The Rosenblum lab studies the processes that generate and impact biological diversity. We are particularly interested in both sides of the evolutionary speciation/extinction “coin” and in determining the mechanisms of rapid adaptation of animals to changing environments. We work across levels of biological organization (from genes to phenotypes to behaviors to community assemblages) and use a variety of methodologies (from genomics to field ecology). Topically, many of our projects focus on reptile and amphibians in the western US. Currently, we are studying disease-related declines in amphibians and ecological speciation in lizards, but we are open to other collaborations in evolutionary ecology, ecological genomics, and global change biology.


Frank RosenzweigR. Frank Rosenzweig
Adjunct Faculty
Associate Professor
Division of Biological Sciences
The University of Montana
(406) 243-4834

frank.rosenzweig@mso.umt.edu
Frank Rosenzweig's website

The overall goal of my research is to elucidate the mechanisms that produce and maintain diversity in microbial populations. This research is grounded in the belief that to understand the adaptive role of genetic variation we must understand the physiological consequences of differences in gene expression. My lab group is engaged in several projects related to this theme. In collaboration with researchers at Stanford University we are investigating how yeast and bacterial genomes respond to chronic resource limitation over evolutionary time. Replicate populations of Saccharomyces cerevisae and Escherichia coli originating from a common ancestor are propagated clonally for hundreds of generations under nutrient-limiting conditions. The tempo of evolutionary change is inferred from changes in the frequency of neutral markers in these populations, and a living record of the evolutionary trajectories is preserved by periodically archiving samples as -80°C glycerol stocks. Evolved strains and their ancestor can then be compared physiologically and genetically in order to understand the basis for differences in Darwinian fitness. The complete sequencing of these genomes makes it possible to construct DNA microarrays that hybridize specifically to all open reading frames and most intergenic regions. Using arrays we can now globally assess how changes in genome architecture and transcript levels underlie, or attend, evolutionary adaptation to limiting resources.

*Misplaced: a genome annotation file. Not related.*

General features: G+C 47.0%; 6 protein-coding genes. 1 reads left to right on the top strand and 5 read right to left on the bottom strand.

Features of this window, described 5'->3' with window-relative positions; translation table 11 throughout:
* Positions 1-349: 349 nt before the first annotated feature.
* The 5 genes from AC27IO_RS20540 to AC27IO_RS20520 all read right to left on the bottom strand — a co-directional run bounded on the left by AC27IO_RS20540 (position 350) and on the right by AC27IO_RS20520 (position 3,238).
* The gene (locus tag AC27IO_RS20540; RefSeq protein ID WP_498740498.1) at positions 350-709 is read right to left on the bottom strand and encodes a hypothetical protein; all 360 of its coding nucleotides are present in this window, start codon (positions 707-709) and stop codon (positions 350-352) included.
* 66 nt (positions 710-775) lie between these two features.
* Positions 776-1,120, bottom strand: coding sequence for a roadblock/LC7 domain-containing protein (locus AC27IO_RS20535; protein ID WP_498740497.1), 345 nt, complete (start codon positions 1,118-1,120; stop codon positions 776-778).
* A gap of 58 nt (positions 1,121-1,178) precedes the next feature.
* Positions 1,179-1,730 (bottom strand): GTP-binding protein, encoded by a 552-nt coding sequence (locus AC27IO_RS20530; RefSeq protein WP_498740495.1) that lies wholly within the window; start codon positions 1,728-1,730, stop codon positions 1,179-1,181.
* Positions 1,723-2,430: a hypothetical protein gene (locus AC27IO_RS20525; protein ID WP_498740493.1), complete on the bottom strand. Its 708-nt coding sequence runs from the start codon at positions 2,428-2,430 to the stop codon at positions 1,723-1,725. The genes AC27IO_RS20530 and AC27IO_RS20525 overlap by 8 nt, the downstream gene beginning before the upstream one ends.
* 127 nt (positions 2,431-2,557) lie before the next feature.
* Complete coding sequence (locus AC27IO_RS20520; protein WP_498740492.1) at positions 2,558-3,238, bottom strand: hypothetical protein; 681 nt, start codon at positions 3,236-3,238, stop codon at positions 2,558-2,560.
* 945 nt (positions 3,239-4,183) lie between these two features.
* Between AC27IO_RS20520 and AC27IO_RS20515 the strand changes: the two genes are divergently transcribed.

Irvin ShultzIrvin R. Schultz
Adjunct Faculty
Toxicologist
Pacific Northwest National Laboratory

irv.schultz@pnl.gov

Research Areas: Ecotoxicology and Biotechnology, Marine and Coastal Resources, Marine and Environmental Chemistry, Water Resources Modeling


Chris SmithChristopher I. Smith
Adjunct Faculty
Associate Professor in Evolutionary Ecology
Willamette University

(503) 370-6181

csmith@willamette.edu
Christopher Smith's website

My work examines the role of ecological processes in shaping evolutionary patterns over both microevolutionary and macroevolutionary time. I am particularly interested in exploring ecological and evolutionary questions in the context of interactions between plants and insects. Much of my work relies on coalescent and phylogenetic analyses of DNA sequence data and simulated datasets, but I also incorporate many traditional methods in field ecology.


Ronald StrohmeyerRonald Strohmeyer
Adjunct Faculty
Assistant Professor
School of Health & Science
Department of Biology
Northwest Nazarene University
(208) 467-8335

rwstrohmeyer@nnu.edu

Dr. Strohmeyer’s research currently encompasses the following four detailed objectives:

  1. Characterizing the expression pattern of each C/EBP isoform in human brain tissue and in brain cell cultures.
  2. Assessing the functionality of C/EBPs in modulating the expression of cytokine, chemokine, complement, iNOS, and other inflammatory genes.
  3. Assessing the role of C/EBPs in glial cell activation and differentiation in response to inflammatory stimuli and amyloid protein.
  4. Determining whether C/EBPs may be modulated by anti-inflammatory drugs such as non-steroidal anti-inflammatory drugs (NSAIDs) (i.e. ibuprofen), cholesterol-lowering drugs collectively known as statins, and natural compounds such as plant-derived polyphenols.